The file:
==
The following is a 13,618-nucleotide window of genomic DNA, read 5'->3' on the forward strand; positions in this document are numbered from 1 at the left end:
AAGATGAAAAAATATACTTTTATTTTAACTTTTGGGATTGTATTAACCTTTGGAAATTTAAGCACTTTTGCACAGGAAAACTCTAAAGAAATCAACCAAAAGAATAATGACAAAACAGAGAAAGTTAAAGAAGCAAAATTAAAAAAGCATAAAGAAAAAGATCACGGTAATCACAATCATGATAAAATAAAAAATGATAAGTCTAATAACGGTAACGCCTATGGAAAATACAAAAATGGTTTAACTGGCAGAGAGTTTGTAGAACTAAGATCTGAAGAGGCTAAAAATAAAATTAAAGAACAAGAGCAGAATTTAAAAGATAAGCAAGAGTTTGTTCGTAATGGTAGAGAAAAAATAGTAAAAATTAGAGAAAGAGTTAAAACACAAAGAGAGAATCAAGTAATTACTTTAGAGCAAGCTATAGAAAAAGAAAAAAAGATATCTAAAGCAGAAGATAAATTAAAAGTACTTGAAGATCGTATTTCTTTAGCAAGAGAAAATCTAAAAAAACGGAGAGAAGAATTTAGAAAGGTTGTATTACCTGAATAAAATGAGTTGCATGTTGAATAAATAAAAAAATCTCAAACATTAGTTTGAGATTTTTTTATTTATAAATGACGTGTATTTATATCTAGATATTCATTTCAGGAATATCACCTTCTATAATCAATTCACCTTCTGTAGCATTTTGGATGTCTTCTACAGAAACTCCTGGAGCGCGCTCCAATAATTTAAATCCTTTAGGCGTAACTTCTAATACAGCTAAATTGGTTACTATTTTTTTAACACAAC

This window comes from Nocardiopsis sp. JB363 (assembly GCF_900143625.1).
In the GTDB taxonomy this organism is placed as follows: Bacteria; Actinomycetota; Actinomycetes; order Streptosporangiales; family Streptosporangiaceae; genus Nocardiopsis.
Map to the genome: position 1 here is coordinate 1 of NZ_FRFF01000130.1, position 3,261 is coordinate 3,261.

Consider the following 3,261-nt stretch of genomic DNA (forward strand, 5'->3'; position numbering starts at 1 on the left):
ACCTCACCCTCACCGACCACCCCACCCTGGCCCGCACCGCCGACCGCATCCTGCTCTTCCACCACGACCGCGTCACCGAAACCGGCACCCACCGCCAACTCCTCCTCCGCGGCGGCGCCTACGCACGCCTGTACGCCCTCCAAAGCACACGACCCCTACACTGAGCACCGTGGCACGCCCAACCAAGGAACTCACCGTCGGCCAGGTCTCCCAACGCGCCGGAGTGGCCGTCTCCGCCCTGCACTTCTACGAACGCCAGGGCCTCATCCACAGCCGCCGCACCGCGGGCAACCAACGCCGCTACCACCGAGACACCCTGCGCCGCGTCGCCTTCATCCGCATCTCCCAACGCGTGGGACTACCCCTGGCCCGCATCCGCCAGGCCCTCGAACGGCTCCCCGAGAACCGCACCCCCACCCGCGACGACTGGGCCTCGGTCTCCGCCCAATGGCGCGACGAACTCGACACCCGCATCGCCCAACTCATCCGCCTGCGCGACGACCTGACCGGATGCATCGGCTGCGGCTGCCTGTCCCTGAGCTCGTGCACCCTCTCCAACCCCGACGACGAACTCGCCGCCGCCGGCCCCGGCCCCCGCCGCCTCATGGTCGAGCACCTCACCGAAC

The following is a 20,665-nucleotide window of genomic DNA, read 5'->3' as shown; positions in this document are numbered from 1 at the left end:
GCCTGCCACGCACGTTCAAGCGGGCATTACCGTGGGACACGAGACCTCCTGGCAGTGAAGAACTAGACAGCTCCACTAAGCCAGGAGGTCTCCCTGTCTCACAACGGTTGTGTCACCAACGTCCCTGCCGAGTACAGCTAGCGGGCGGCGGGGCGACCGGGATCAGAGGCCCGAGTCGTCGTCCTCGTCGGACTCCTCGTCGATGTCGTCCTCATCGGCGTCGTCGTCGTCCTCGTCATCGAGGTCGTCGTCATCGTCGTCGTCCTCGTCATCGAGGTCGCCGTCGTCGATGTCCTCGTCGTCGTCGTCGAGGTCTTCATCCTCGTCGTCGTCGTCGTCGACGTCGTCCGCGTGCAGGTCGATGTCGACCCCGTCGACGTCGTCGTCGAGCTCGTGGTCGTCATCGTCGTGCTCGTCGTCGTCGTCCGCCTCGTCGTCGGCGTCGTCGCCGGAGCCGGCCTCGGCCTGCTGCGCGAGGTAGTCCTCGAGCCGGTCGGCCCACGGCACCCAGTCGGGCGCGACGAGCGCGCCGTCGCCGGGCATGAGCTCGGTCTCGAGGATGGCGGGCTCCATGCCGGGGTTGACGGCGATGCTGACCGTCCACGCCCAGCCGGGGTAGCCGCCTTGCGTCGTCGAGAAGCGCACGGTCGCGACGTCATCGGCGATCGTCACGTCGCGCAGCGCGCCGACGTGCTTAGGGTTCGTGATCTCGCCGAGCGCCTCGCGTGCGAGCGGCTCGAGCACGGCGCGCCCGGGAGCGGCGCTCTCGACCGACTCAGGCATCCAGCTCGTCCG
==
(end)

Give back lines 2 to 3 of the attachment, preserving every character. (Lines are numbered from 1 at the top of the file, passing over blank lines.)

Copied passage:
AAGATGAAAAAATATACTTTTATTTTAACTTTTGGGATTGTATTAACCTTTGGAAATTTAAGCACTTTTGCACAGGAAAACTCTAAAGAAATCAACCAAAAGAATAATGACAAAACAGAGAAAGTTAAAGAAGCAAAATTAAAAAAGCATAAAGAAAAAGATCACGGTAATCACAATCATGATAAAATAAAAAATGATAAGTCTAATAACGGTAACGCCTATGGAAAATACAAAAATGGTTTAACTGGCAGAGAGTTTGTAGAACTAAGATCTGAAGAGGCTAAAAATAAAATTAAAGAACAAGAGCAGAATTTAAAAGATAAGCAAGAGTTTGTTCGTAATGGTAGAGAAAAAATAGTAAAAATTAGAGAAAGAGTTAAAACACAAAGAGAGAATCAAGTAATTACTTTAGAGCAAGCTATAGAAAAAGAAAAAAAGATATCTAAAGCAGAAGATAAATTAAAAGTACTTGAAGATCGTATTTCTTTAGCAAGAGAAAATCTAAAAAAACGGAGAGAAGAATTTAGAAAGGTTGTATTACCTGAATAAAATGAGTTGCATGTTGAATAAATAAAAAAATCTCAAACATTAGTTTGAGATTTTTTTATTTATAAATGACGTGTATTTATATCTAGATATTCATTTCAGGAATATCACCTTCTATAATCAATTCACCTTCTGTAGCATTTTGGATGTCTTCTACAGAAACTCCTGGAGCGCGCTCCAATAATTTAAATCCTTTAGGCGTAACTTCTAATACAGCTAAATTGGTTACTATTTTTTTAACACAAC

This window comes from Nocardiopsis sp. JB363 (assembly GCF_900143625.1).